Westmont Magazine Students Help Bridge the Technology Gap
Westmont computer science majors teach high school students about the benefits of programming computers
When junior Morgan Vigil graduated from high school in Merced, Calif., she had little experience with computer science. She says her Westmont education and major in computer science have changed her world-view so radically that she wants to share her knowledge of this exploding field with high school students.
In fall 2010, Vigil organized an outreach effort with alumnus Ryan Throop ’98, a mathematics teacher at Santa Barbara High School. Vigil and other Westmont students made presentations in Throop’s math classes, explaining their vision for an after-school computer science program. They went on to form a weekly club to discuss new trends in computer science with students at the high school.
Vigil says the Westmont computer science department emphasizes connections and communication and sees computer science as a way to serve others. “We were inspired by the need for computer science education at the K-12 level and considered how we could use our own resources and expertise to help local high school students,” she says. “We’re excited to market the program to a larger population — especially to women — to bring the field to demographics underrepresented in technology.”
In addition, the Westmont Computer Science program has loaned about 20 of its Lego Robot kits to the high school for its newly created robotics club.
“It’s particularly impressive how the Westmont students and the high school students have taken such ownership of the club,” says Kim Kihlstrom, associate professor of computer science. “It’s run completely by students. The Westmont students take turns planning the teaching and activities each week. And the high school students took the initiative to apply for official club status after the initial semester.”
Vigil says the demand for workers with technical skills continues to grow even with the economic downturn. “In spite of the potential, it’s extremely rare to find a technical program in the K-12 curriculum,” she says. “By introducing high school students to computer science we hope to interest them in an exciting field with a promising future.”
Kihlstrom says high school students aren’t normally exposed to the discipline of computer science so they don’t often think about choosing it as a major in college. “The need for computer science graduates is growing at a phenomenal rate, and there are not nearly enough students to fill the need,” she says.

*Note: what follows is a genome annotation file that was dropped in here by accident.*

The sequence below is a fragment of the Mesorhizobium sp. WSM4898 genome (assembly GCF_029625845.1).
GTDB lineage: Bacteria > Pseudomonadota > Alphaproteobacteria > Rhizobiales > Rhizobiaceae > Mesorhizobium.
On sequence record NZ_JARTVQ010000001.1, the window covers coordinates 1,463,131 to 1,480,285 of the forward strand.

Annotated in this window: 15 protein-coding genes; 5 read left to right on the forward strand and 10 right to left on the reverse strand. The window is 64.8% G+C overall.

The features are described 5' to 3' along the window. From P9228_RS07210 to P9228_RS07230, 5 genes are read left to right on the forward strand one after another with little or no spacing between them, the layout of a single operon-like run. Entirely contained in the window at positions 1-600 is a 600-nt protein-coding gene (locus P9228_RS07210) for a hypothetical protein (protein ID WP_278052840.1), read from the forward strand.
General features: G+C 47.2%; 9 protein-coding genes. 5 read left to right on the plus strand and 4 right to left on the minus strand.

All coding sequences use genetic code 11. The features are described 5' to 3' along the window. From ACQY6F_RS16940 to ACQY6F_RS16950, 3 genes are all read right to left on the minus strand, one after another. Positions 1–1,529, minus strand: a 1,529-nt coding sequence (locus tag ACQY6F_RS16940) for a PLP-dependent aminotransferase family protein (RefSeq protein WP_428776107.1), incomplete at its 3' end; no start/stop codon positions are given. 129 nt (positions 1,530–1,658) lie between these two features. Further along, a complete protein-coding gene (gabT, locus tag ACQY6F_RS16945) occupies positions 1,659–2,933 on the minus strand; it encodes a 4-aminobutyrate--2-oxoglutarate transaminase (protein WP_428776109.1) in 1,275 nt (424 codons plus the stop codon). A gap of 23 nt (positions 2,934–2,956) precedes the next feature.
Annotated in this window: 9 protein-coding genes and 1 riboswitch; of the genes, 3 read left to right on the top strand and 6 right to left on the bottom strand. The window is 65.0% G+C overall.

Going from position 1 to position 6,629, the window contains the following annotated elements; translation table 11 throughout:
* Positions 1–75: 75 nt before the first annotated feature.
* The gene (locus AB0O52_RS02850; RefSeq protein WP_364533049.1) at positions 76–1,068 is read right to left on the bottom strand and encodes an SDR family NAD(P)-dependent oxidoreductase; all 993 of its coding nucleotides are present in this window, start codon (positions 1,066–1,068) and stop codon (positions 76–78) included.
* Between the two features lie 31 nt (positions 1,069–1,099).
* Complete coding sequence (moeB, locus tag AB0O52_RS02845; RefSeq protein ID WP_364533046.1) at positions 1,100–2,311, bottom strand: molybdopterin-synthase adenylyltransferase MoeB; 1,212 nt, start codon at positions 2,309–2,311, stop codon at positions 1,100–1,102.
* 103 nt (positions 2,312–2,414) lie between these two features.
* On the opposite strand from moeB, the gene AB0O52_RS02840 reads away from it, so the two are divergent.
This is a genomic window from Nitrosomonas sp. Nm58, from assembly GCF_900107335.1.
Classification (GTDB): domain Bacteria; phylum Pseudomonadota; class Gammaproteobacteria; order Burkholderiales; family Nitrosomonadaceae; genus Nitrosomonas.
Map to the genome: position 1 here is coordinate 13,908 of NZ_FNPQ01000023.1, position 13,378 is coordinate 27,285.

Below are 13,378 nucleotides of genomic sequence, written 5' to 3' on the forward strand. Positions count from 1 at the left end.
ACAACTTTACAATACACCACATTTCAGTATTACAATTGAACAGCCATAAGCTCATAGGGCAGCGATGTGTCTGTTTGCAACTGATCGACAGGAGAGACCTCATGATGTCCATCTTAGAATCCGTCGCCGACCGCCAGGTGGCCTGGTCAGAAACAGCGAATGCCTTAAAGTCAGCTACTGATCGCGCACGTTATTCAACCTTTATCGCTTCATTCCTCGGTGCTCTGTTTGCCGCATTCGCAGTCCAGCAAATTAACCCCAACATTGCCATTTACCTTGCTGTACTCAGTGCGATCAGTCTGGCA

“Careers in computer science are judged to be some of the best of any field.”
In fact, this year’s Jobs Rated report ranked software engineer as the number-one job based on five core criteria: Work Environment, Physical Demands, Outlook, Income and Stress. “Finding out about computer science could be life changing for these high school students,” Kihlstrom says.
The club has also proved beneficial to Westmont students who learn to use their gifts to serve the community while developing valuable teaching, communication, planning and interpersonal skills.
Westmont student Corey Watts ’11 has taken over the lead role of the club with assistance from Anders Wilson ’11, Tyler Naumu ’11, Asia Hall ’12, Austin Owens ’13, Katie Elliott ’13, Aaryn Smith ’11, Casey Ochs ’13 and Greg Sparks ’13. Watts says he has been impressed with how much the high school students have already learned.
“We’ve been teaching them the Ruby programming language this year, and they have become quite competent with it,” he says. “The students have a knack for programming, and we’ve been able to direct and encourage it. I’ve enjoyed the opportunity to share my passions with eager students while giving back to the community.”
Vigil, a National Science Foundation scholarship recipient, hopes to see the program continue educating teenagers while bridging the information technology gap in public education. In fact, she says the groundwork has been laid for the project to expand, enabling students from Westmont and Santa Barbara High to bring computer science material tojunior highs and elementary schools in the local district. “A computer science curriculum is not something many schools in California can afford right now,” she says. “So why shouldn’t we — college and high school students — pull our skills and passions together and fill the need while the gap exists?
“Computer science is a field riddled with social justice issues such as access to information and gender and ethnic representation,” she says. “I hope the high school students we engage can enjoy a similar experience of being empowered and expanding their social vision as they learn more about computer science.”